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Retaliation seems to have little effect

China Daily | Updated: 2018-08-11 07:40

TORONTO - When Saudi Arabia ordered its citizens studying in Canada to abruptly leave the country, it left institutions such as Techno Canada in the lurch, forcing the small Toronto business school to scramble for new students in the middle of the summer.

Saudi Arabia and Canada are now in the worst diplomatic rift ever between the two nations. Canada is quietly nudging allies including Germany and Sweden for help with resolving the dispute, a government source said on Thursday.

Basu Mukherjee, head of Techno Canada, said the loss of Saudi students will hurt his bottom line. "It is going to be hard, but we will try our best to replace them."

Similar sentiments have been expressed in recent days across Canada as schools, hospitals and even some businesses largely shrug at Saudi Arabia's decision to punish the government of Prime Minister Justin Trudeau over tweets supporting two activists.

In a sign that the Saudis may not have as much leverage over Canada as they thought, many in the nation say they are less concerned about the effects on Canada of the diplomatic spat than they are concerned for the well-being of the 15,000 students who were told they cannot resume studies for the fall semester and 800 doctors and medical residents who must leave by Sept 1.

"It's very difficult for people who have families and leases," said Dr Salvatore Spadafora who oversees 216 Saudi doctors and medical residents in the Toronto Academic Health Sciences Network. "They are all working very, very hard and trying to study, and then this happens."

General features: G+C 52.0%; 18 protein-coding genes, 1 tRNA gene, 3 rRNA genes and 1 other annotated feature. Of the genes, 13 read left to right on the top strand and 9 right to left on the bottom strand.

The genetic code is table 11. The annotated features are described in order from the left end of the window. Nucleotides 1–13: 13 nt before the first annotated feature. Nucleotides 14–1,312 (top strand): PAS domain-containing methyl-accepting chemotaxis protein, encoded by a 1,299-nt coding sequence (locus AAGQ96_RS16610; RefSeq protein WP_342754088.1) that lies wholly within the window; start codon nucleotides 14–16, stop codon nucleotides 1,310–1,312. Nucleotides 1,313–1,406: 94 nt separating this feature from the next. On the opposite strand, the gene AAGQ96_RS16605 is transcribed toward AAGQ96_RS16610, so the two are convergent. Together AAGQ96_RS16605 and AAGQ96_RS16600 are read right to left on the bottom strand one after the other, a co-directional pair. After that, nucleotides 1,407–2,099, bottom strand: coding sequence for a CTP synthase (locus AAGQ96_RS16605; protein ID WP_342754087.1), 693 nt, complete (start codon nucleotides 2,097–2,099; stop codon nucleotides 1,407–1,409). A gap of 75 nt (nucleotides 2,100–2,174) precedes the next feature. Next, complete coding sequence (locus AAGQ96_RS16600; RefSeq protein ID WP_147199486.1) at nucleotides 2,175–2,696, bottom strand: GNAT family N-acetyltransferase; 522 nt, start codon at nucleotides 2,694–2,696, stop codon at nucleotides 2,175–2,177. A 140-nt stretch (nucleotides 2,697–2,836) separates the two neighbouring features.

The Saudi government expelled Canada's ambassador to the kingdom and withdrew its own ambassador on Sunday, days after two Canadian tweets in support of an arrested activist. Then it ordered the students home, a decision that affects institutions as small as Techno Canada, which has just 40 people enrolled, to major institutions such as the University of Toronto.

But even though the Saudis are a significant presence in Canadian hospitals and in higher education, contributing around $770 million to $1.1 billion to the Canadian economy last year, the overall effect is minimal since other foreign students can easily replace them.

Unload Canadian assets

Financial markets did not appear hurt by the dispute amid reports that the Saudis intended to unload Canadian assets. There were rumors that Kingdom Holding Co intended to sell its 47.5 percent stake in the Toronto-based luxury hotel chain Four Seasons. Company spokeswoman Sarah Tuite would only say that "day to day operations" have not changed. "It is business as usual," she said.

Bilateral trade between the two nations is just $3 billion a year. Canada does get 10 percent of its imported crude oil from Saudi Arabia, but even if the dispute escalates further, Saudi oil could potentially be replaced with US shale oil.

Saudi Arabia's energy minister said oil sales to Canada will not be affected.

The worst potential impact on Canada would be if Saudi Arabia canceled Canada's largest arms deal, a $15 billion deal with Saudi Arabia in 2014 to export its light-armored vehicles to the kingdom.


(China Daily 08/11/2018 page9)

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